Mirko Kovač (writer)

Mirko Kovač
Born(1938-12-26)26 December 1938
Petrovići near Nikšić, Kingdom of Yugoslavia
Died19 August 2013(2013-08-19) (aged 74)
Rovinj, Croatia
OccupationNovelist, short story writer, essayist, screenwriter, political activist
Notable awardsNIN award (1978), Herder Prize (1995), Vilenica International Literary Prize (2003)

Mirko Kovač (26 December 1938 – 19 August 2013) was a Yugoslav writer. In his rich career he wrote novels, short stories, essays, film scripts, TV and radio plays. Among his best known works are the novels Gubilište, Životopis Malvine Trifković, Vrata od utrobe, Grad u zrcalu, the short story collection Ruže za Nives Koen, the book of essays Europska trulež and the scripts for some of the most successful films of Yugoslav cinema like Handcuffs, Playing Soldiers and Occupation in 26 Pictures among others. He was one quarter of the infamous Belgrade quartet, the other three being Danilo Kiš, Borislav Pekić and Filip David.


Kovač was born to a Croat father and a Serb mother in the village of Petrovići in Banjani region near Nikšić, Montenegro. He went to elementary school in Trebinje but after leaving his family at the age of 16 he went to Vojvodina where he finished high school in Novi Sad. During that time he discovered the works of poet Tin Ujević and became interested in literature. He went on to study the works of other notable Croatian authors like Ranko Marinković, Vladan Desnica, Antun Branko Šimić and Vjekoslav Kaleb. After finishing school he published his first essay called Tri pesnika (Three Poets) about the works of Tin Ujević, Branko Miljković and Oskar Davičo. His first book Gubilište was published in 1962 and caused a big bang on the Yugoslav literature scene. The communist authorities declared the book inappropriate because of its dark portrayal of life and started a campaign against Kovač which resulted in a year long polemic. Many authors including Predrag Matvejević and Danilo Kiš wrote in Kovač's defence.

He received: Serbian NIN Prize 1978 and Andrić Award 1979, Swedish PEN Tucholsky Award (1993), German Herder Prize (1995), Montenegrin Njegoš Award (2009) and 13th July award (2004), Slovenian Vilenica Award (2003), Croatian Vladimir Nazor Award (2008) etc. He lived in Belgrade, but moved to Rovinj, Croatia, his wife's hometown, after Slobodan Milošević came to power.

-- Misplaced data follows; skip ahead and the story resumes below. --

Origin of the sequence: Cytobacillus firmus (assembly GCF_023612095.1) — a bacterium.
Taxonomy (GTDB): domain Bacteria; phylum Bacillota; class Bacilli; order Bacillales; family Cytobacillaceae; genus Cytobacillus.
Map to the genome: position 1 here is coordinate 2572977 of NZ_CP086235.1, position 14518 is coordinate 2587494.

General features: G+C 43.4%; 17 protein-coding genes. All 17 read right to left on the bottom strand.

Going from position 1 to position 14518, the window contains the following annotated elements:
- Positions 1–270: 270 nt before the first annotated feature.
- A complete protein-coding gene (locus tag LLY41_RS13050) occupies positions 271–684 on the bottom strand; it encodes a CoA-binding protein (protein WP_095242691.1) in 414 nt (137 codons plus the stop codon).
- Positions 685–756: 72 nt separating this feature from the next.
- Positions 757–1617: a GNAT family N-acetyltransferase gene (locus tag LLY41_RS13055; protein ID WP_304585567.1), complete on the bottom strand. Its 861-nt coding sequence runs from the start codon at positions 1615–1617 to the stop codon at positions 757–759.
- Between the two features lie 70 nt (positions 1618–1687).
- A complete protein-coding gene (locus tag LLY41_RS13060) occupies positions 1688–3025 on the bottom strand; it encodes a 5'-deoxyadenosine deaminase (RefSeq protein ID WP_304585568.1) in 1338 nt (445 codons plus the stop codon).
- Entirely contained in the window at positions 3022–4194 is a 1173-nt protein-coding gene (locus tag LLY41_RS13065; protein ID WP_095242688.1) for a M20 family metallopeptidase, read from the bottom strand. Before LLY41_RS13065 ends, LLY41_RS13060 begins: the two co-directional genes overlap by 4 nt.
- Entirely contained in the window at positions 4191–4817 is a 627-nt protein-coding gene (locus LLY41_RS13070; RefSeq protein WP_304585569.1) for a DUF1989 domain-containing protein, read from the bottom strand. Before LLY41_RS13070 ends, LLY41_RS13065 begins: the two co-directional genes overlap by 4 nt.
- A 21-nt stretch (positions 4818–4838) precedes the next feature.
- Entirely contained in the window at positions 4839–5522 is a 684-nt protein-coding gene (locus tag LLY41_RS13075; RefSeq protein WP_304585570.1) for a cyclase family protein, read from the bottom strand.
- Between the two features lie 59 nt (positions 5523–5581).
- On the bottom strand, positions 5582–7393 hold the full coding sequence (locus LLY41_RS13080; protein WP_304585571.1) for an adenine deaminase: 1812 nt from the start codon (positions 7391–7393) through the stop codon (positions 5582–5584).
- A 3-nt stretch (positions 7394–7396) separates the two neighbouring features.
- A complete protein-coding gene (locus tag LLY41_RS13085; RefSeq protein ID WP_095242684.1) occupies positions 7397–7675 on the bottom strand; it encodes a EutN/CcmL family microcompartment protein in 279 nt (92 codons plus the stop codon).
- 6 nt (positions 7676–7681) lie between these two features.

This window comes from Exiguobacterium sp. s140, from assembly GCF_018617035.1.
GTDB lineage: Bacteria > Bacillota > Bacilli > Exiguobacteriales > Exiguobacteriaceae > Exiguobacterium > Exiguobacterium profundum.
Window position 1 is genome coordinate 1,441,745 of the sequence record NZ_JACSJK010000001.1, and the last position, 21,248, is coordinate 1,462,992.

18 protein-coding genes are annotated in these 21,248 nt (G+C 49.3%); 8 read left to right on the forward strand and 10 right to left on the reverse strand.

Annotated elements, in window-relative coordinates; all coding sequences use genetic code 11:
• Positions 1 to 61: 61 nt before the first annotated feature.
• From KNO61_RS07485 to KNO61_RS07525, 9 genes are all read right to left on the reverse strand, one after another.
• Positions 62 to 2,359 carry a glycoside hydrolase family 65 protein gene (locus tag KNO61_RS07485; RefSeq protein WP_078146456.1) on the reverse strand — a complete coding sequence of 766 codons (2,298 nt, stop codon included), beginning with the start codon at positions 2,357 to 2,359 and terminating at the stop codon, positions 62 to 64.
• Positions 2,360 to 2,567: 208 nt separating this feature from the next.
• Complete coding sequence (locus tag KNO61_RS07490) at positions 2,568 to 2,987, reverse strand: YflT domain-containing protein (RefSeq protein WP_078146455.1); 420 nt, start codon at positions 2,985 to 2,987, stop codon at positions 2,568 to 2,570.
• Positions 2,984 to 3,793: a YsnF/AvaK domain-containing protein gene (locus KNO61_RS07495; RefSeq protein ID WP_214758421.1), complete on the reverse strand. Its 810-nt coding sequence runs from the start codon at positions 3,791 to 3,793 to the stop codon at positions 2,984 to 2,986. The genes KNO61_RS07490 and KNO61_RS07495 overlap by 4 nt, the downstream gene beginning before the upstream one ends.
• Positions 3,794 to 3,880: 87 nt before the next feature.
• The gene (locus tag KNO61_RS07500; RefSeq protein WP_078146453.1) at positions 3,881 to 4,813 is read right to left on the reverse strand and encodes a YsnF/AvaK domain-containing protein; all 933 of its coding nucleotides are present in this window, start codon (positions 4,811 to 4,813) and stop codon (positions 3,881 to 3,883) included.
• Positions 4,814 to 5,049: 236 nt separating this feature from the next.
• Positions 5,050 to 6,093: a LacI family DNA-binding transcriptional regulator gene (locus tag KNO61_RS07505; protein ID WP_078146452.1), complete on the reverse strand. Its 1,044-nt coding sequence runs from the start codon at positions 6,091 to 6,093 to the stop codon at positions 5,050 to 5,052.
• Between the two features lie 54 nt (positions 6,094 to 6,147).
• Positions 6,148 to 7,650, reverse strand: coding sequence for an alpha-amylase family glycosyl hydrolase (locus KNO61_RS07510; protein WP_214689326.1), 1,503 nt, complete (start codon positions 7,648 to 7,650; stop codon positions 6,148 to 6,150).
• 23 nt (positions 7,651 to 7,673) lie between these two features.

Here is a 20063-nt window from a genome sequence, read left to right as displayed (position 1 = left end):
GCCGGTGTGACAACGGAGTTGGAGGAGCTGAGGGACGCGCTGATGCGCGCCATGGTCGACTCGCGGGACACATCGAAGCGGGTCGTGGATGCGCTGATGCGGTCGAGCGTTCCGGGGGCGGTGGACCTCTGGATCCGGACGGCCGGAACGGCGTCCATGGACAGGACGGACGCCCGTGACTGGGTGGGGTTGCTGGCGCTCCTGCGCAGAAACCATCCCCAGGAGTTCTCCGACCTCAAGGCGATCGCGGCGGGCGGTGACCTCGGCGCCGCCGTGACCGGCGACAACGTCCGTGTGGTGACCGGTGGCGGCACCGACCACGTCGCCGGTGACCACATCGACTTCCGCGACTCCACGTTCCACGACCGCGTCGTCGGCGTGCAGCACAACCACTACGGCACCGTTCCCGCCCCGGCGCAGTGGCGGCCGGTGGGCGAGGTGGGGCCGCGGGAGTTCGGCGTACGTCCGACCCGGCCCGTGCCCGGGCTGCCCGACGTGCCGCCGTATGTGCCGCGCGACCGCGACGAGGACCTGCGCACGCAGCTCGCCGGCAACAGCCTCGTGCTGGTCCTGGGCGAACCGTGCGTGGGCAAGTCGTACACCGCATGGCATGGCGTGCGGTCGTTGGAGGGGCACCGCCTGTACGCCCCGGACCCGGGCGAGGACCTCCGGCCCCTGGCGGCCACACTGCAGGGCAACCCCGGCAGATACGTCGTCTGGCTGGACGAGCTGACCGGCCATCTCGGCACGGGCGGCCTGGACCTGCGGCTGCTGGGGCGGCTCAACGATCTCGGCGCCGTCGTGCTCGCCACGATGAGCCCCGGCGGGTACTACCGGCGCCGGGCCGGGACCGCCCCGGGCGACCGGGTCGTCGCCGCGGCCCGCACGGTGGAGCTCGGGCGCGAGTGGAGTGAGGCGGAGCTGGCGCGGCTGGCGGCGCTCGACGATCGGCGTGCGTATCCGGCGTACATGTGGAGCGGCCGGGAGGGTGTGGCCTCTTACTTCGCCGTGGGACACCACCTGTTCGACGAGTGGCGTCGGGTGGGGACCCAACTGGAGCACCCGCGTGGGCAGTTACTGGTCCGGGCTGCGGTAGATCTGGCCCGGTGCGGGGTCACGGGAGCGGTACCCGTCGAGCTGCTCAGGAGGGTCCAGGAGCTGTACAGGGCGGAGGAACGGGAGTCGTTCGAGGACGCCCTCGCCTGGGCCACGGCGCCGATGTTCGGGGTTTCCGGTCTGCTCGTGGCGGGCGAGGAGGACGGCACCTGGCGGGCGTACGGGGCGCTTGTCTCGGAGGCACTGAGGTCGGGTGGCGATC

An annual award in his name is given to authors from the Balkans in four categories.


  • Gubilište (1962), novel
  • Moja sestra Elida (1965), novel
  • Malvina (1970), novella
  • Rane Luke Meštrevića (1971), short story collection
  • Ruganje sa dušom (1976), novel
  • Vrata od utrobe (1978), novel (NIN award)
  • Uvod u drugi život (1983), novel
  • Evropska trulež (1986), essays
  • Nebeski zaručnici (1987), short story collection
  • Okupacija u 26 slika i drugi scenariji (1990), film scripts
  • Evropska trulež i drugi eseji (1994), essays
  • Bodež u srcu (1995), publicist texts
  • Kristalne rešetke (1995), novel
  • Na odru (1996), short stories
  • Rastresen život (1996), novel fragments
  • Cvjetanje mase (1997), publicist texts
  • Knjiga pisama 1992-1995 (1998), correspondence with Filip David
  • Isus na koži (2003), plays
  • Grad u zrcalu (2007), novel
  • Pisanje ili nostalgija (2008), essays
  • Ruže za Nives Koen (2009), short story collection
  • Vrijeme koje se udaljava (2013), memoir


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